The Bolivian Case

By Violeta Ayala

The Bolivian Case is a character driven film about two of the world’s biggest businesses: the media and drug trafficking. Following the stranger than fiction stories of the three Norwegian girls, the film will take the audience from a jail in one of the world’s poorest countries, to a court in the world’s richest, giving an insight into the power mainstream media has in shaping justice.

A portrait that looks into society’s moral dilemma, questioning the disparity in the consequences for three girls who were caught committing the same crime.

 

 

The Cambodian Space Project: Not Easy Rock’n’Roll

By Marc Eberle

In a Phnom Penh karaoke bar in 2009 Australian musician Julien Poulson hears the extraordinary voice of poor village girl Srey Thy. The result is tempestuous cross-cultural romance and the birth of The Cambodian Space Project, a thrilling musical explosion that wows audiences worldwide with sounds from the 1960s and ’70s golden age of Cambodian rock. Filmed over five years this intimate documentary tells the story of performers whose struggle to overcome poverty, trauma and obscurity has never been easy.

 

 

Gayby Baby

By Maya Newel

Kids being raised by same-sex couples are growing in numbers worldwide. We are in a Gayby-Boom. But who are these kids? What do they think about having same-sex parents? And do they face different issues to other kids? During the global marriage equality movement, these questions have become more pertinent than ever. Told from the perspective of the kids, Gayby Baby is an intimate and sometimes humorous account of four children and their families.

 

 

The Lost Aviator

By Andrew Lancaster

Against his family’s wishes, Andrew Lancaster opens up a cold case from 1932 where his uncle, Bill Lancaster, a pioneering aviator was on trial for murder in Miami. In an attempt to understand Bill’s sometimes foolish actions, and at risk of tarnishing his family name, Andrew revisits this epic tale of high risk adventure, romance and scandal. Set in one of the most rebellious eras of our time, he reveals a love triangle gone terribly wrong and a mysterious discovery of a mummified body in the Sahara desert, along with a love letter found 29 years too late.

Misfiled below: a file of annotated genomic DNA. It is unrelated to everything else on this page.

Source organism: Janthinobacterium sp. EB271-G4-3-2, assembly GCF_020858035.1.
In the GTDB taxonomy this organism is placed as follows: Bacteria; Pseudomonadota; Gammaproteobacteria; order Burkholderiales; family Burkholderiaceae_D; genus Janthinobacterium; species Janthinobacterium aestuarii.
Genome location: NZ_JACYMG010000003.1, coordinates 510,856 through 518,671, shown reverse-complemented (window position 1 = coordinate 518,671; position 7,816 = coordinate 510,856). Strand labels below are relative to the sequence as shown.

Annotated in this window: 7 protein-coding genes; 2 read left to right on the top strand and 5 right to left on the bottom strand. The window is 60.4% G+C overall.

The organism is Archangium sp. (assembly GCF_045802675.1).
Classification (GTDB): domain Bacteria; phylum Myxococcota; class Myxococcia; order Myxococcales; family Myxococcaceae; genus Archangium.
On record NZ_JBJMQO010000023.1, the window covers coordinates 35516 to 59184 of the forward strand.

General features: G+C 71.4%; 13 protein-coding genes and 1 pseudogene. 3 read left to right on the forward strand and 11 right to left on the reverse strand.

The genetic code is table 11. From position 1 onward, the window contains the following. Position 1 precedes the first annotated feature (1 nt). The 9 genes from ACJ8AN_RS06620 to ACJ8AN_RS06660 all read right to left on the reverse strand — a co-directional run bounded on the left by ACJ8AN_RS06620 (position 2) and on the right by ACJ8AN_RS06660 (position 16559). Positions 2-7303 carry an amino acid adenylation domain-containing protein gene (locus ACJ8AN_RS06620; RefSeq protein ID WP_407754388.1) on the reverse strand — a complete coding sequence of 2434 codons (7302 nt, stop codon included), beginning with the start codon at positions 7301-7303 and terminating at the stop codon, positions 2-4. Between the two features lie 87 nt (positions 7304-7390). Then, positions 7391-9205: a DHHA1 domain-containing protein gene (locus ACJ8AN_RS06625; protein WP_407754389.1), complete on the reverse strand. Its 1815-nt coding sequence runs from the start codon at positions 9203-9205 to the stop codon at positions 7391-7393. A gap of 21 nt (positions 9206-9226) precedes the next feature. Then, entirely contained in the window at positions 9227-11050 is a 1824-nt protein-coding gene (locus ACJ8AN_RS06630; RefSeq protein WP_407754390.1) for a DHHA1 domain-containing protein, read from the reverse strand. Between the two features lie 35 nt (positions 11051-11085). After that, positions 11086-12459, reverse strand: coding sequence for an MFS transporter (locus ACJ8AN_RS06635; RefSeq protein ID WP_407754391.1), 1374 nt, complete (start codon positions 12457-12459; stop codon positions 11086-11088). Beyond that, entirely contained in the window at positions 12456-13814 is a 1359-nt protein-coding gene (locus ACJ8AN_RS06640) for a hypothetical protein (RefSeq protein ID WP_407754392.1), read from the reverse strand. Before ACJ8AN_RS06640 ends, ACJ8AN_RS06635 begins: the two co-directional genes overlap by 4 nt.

Screen: Black – Songlines on Screen

Songlines on Screen is a special collaboration between Screen Australia and NITV that presents 10 short films from the remote regions of Western, Northern and Central Australia. These films represent Aboriginal people’s ongoing connection to land and culture as told throughout time by the way of creation songs.

 

 

Tyke Elephant Outlaw

By Susan Lambert

Honolulu, August 20, 1994. Tyke the elephant goes on a rampage. What happens next will traumatise a city and ignite a global battle over the use of performing animals. Tyke Elephant Outlaw is a gripping and emotionally charged documentary about one elephant’s break for freedom and the profound questions it raised about our connection to other species.

 

 

Women He’s Undressed

By Gillian Armstrong

A documentary about the life of Oscar-winning costume designer Orry-Kelly, who helmed costume design for 282 motion pictures and designed for the likes of Marilyn Monroe, Bette Davis, Humphrey Bogart, Rosalind Russell, Errol Flynn, and many more immortals of classic Hollywood. Witty and outspoken, Orry-Kelly was uncompromising in his sexuality at a time when Hollywood was deeply conservative.

 

 


To view previous winners of the Documentary Australia Foundations Award for Best Australia Documentary click here.